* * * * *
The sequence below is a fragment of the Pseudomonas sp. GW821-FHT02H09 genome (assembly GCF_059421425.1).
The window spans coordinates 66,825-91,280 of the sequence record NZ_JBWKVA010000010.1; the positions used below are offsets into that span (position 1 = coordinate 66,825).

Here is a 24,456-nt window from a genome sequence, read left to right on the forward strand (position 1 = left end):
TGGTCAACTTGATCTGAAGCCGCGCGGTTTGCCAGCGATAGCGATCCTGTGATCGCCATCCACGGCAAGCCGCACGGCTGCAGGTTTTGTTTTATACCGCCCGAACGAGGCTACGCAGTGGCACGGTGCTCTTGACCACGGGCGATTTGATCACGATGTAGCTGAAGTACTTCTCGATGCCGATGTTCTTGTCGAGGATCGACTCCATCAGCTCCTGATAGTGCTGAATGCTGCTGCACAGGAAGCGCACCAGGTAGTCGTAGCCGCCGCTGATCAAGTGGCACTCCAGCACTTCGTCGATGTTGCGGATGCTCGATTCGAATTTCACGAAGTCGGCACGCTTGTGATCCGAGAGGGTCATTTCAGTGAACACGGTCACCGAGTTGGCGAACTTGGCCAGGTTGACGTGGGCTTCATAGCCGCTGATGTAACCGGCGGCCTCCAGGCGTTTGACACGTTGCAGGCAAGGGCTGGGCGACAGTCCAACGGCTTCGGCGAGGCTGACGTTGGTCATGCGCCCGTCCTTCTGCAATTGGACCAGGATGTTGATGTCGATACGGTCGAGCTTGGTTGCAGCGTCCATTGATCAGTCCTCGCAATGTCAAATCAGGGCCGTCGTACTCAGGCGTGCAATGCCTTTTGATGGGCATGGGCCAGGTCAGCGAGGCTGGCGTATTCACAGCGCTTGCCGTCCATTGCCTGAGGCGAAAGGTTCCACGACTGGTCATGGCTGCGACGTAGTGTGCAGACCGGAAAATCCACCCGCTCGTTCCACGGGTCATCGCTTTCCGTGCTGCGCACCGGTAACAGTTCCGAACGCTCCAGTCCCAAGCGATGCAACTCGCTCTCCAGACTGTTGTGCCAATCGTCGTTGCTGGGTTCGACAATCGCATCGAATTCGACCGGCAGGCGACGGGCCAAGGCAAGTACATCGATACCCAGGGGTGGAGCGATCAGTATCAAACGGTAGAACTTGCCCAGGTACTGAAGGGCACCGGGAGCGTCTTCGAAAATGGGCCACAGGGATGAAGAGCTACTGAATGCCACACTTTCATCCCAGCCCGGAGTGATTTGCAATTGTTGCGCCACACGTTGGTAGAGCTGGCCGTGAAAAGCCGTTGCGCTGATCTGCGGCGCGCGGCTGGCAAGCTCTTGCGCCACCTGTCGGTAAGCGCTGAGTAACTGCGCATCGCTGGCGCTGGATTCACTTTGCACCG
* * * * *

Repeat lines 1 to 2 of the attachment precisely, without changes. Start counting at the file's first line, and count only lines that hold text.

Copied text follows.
The sequence below is a fragment of the Pseudomonas sp. GW821-FHT02H09 genome (assembly GCF_059421425.1).
The window spans coordinates 66,825-91,280 of the sequence record NZ_JBWKVA010000010.1; the positions used below are offsets into that span (position 1 = coordinate 66,825).